Take China as an example. According to Eaton-Cardone, in that country, women are toe-to-toe with men when it comes to STEM degrees. One of the reasons is that girls are required to study math, and are exposed to science, technology and engineering on a regular basis.  In many schools in the U.S., however, computer programming and other STEM classes are electives – not requirements. “Taking an engineering class or learning how to develop a computer program, you will discover women have just as much interest,” says Eaton-Cardone. “You have to give them the opportunity to expose the talent they have.”

Mentorships proving to be impactful

In addition to placing a greater emphasis on STEM subjects in elementary, middle school and high school, experts say that mentorships can be a great way to get girls interested in STEM.  After all, according to the U.S. Department of Commerce Economics and Statistics, although women hold close to half of all jobs in the U.S., they account for less than 25 percent of STEM jobs – even though women with STEM jobs earn 33 percent more than women in non-STEM jobs. Because females are so underrepresented in STEM, it’s hard for young girls to envision themselves in these fields.  That’s where mentorships come in. “It lets them see the possibilities, and opens up an avenue for young women they might not know about,” says Smith of the Center on Education and the Workforce.

Mentorship programs focused on girls and STEM can be found across the country, some government-funded and others coming out of the private sector. US2020 is a mentorship program with a goal of matching 1 million STEM mentors with students from kindergarten through college by the year 2020.  Girlstart is another program focused on increasing girls’ interest and engagement in STEM through informal STEM programs and mentorships.  Million Women Mentors is a mentorship program aiming to create one million science, technology, engineer and math mentors as a way to increase interest and confidence among girls and women. Million Women Mentors has partnered with 58 companies to try and reach that goal.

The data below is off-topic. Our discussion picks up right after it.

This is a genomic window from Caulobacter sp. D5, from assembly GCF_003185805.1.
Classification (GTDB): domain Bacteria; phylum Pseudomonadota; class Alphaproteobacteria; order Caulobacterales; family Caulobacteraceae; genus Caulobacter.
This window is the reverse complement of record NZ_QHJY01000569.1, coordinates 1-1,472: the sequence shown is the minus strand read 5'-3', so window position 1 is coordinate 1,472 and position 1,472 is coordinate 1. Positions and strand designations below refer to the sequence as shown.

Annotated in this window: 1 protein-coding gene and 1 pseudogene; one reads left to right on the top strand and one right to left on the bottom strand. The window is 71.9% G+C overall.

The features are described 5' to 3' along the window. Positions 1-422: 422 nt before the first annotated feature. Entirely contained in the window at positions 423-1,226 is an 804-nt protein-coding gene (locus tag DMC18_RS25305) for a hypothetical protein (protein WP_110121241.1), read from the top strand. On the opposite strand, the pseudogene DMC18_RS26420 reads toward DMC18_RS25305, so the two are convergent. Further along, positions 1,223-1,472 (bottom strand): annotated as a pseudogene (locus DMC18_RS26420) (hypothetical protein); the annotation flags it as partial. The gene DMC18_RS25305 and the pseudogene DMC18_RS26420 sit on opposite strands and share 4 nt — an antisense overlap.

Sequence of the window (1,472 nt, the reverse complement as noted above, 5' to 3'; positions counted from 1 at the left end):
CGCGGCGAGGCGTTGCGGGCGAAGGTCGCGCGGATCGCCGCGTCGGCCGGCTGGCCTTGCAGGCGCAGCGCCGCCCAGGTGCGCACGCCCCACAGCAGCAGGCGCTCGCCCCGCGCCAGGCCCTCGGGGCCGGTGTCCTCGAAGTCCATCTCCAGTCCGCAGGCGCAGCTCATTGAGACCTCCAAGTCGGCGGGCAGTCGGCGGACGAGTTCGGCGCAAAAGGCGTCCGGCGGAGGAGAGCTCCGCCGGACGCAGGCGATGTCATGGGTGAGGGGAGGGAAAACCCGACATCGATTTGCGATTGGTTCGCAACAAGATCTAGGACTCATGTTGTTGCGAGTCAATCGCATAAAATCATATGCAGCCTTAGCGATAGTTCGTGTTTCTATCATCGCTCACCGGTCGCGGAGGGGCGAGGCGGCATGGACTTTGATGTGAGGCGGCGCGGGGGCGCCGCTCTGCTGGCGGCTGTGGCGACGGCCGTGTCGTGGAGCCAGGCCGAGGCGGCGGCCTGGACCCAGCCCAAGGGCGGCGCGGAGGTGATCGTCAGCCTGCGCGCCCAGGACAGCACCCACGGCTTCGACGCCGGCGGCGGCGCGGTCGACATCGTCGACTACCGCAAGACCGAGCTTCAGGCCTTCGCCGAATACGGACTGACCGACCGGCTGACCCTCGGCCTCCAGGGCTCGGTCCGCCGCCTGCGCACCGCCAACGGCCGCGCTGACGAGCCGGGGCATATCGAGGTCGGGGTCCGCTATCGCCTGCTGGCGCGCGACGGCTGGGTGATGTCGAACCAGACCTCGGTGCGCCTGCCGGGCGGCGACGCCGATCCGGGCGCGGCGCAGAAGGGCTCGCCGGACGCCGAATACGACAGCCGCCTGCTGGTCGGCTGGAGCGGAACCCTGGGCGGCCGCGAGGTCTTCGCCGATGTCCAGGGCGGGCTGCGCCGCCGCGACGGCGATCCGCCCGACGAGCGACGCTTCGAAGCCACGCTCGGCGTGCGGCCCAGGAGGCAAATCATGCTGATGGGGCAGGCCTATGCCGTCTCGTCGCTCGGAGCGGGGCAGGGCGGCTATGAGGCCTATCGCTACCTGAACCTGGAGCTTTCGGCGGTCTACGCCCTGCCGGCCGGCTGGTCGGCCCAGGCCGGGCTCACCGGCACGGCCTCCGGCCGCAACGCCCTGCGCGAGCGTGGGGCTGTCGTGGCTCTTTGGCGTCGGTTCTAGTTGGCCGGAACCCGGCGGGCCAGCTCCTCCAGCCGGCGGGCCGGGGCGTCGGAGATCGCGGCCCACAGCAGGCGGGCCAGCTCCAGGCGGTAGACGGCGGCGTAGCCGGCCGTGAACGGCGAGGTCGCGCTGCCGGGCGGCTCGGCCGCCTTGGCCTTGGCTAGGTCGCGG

STEM needs to be taught in a hands-on way

While there are efforts underway around the country to engage girls in STEM fields, experts say how STEM is taught can play huge role in shattering misconceptions about science and math, and in turn get more girls interested in these disciplines.  “A lot of the programs that have had success focus on being hands on and allowing girls to manipulate tools and instruments,” says Brenda Britsch, senior research scientist and co-principal investigator at the National Girls Collaborative Project, which is focused on encouraging girls to pursue STEM careers. It’s also important for girls to understand that even if it’s hard, that doesn’t mean they have to give up on their dream of having a STEM career.  “Girls have to know its okay to struggle in science,” says Britsch. “It’s really about trying things and, if it doesn’t work, trying it again. A lot of our education system is about getting the right answer, and with science, it’s about how you learn.”

Donna Fuscaldo
Donna Fuscaldo is a freelance journalist hailing out of Long Island, New York. She has also written for Bankrate.com, Glassdoor.com, SigFig.com, FoxBusiness.com, Business Insider, Dow Jones Newswires and the Wall Street Journal.

You May Also Like